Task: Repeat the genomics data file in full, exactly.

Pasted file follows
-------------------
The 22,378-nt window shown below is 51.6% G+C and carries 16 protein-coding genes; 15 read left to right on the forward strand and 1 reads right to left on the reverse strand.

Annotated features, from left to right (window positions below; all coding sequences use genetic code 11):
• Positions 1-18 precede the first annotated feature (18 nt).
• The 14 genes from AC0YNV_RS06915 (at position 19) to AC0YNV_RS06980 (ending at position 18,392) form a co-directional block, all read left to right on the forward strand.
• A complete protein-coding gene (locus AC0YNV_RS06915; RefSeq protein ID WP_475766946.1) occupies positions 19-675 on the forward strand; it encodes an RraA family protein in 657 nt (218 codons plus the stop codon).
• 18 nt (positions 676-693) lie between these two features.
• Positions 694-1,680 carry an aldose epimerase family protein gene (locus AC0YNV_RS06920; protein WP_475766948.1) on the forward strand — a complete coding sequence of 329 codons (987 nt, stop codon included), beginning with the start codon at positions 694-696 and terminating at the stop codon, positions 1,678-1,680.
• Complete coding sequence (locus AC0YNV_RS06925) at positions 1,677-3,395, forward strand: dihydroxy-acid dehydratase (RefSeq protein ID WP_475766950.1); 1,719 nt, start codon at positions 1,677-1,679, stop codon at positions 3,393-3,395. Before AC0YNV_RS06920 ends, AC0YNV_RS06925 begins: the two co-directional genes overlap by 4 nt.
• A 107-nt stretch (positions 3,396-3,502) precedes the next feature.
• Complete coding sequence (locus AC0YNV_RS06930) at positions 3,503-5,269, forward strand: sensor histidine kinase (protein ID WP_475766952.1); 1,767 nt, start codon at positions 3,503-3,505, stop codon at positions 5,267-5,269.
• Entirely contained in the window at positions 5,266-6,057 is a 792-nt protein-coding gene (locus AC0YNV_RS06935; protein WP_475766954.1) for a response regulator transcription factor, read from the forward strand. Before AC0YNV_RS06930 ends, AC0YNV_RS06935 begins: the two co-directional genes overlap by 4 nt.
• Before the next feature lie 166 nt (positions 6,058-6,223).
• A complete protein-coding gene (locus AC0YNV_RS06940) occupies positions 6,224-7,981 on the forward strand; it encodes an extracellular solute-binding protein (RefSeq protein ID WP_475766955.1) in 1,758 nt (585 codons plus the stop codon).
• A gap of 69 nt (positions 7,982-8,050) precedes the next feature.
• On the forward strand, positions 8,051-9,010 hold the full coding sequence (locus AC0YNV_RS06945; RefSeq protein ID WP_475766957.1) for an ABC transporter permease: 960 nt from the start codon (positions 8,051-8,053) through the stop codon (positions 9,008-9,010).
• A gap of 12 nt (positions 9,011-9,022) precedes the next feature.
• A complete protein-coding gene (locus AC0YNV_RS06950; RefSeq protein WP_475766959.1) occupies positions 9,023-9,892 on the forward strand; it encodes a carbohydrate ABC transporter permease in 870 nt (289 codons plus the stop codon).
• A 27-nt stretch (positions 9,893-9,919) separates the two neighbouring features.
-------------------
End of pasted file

The 22,378-nt window shown below is 51.6% G+C and carries 16 protein-coding genes; 15 read left to right on the forward strand and 1 reads right to left on the reverse strand.

Annotated features, from left to right (window positions below; all coding sequences use genetic code 11):
• Positions 1-18 precede the first annotated feature (18 nt).
• The 14 genes from AC0YNV_RS06915 (at position 19) to AC0YNV_RS06980 (ending at position 18,392) form a co-directional block, all read left to right on the forward strand.
• A complete protein-coding gene (locus AC0YNV_RS06915; RefSeq protein ID WP_475766946.1) occupies positions 19-675 on the forward strand; it encodes an RraA family protein in 657 nt (218 codons plus the stop codon).
• 18 nt (positions 676-693) lie between these two features.
• Positions 694-1,680 carry an aldose epimerase family protein gene (locus AC0YNV_RS06920; protein WP_475766948.1) on the forward strand — a complete coding sequence of 329 codons (987 nt, stop codon included), beginning with the start codon at positions 694-696 and terminating at the stop codon, positions 1,678-1,680.
• Complete coding sequence (locus AC0YNV_RS06925) at positions 1,677-3,395, forward strand: dihydroxy-acid dehydratase (RefSeq protein ID WP_475766950.1); 1,719 nt, start codon at positions 1,677-1,679, stop codon at positions 3,393-3,395. Before AC0YNV_RS06920 ends, AC0YNV_RS06925 begins: the two co-directional genes overlap by 4 nt.
• A 107-nt stretch (positions 3,396-3,502) precedes the next feature.
• Complete coding sequence (locus AC0YNV_RS06930) at positions 3,503-5,269, forward strand: sensor histidine kinase (protein ID WP_475766952.1); 1,767 nt, start codon at positions 3,503-3,505, stop codon at positions 5,267-5,269.
• Entirely contained in the window at positions 5,266-6,057 is a 792-nt protein-coding gene (locus AC0YNV_RS06935; protein WP_475766954.1) for a response regulator transcription factor, read from the forward strand. Before AC0YNV_RS06930 ends, AC0YNV_RS06935 begins: the two co-directional genes overlap by 4 nt.
• Before the next feature lie 166 nt (positions 6,058-6,223).
• A complete protein-coding gene (locus AC0YNV_RS06940) occupies positions 6,224-7,981 on the forward strand; it encodes an extracellular solute-binding protein (RefSeq protein ID WP_475766955.1) in 1,758 nt (585 codons plus the stop codon).
• A gap of 69 nt (positions 7,982-8,050) precedes the next feature.
• On the forward strand, positions 8,051-9,010 hold the full coding sequence (locus AC0YNV_RS06945; RefSeq protein ID WP_475766957.1) for an ABC transporter permease: 960 nt from the start codon (positions 8,051-8,053) through the stop codon (positions 9,008-9,010).
• A gap of 12 nt (positions 9,011-9,022) precedes the next feature.
• A complete protein-coding gene (locus AC0YNV_RS06950; RefSeq protein WP_475766959.1) occupies positions 9,023-9,892 on the forward strand; it encodes a carbohydrate ABC transporter permease in 870 nt (289 codons plus the stop codon).
• A 27-nt stretch (positions 9,893-9,919) separates the two neighbouring features.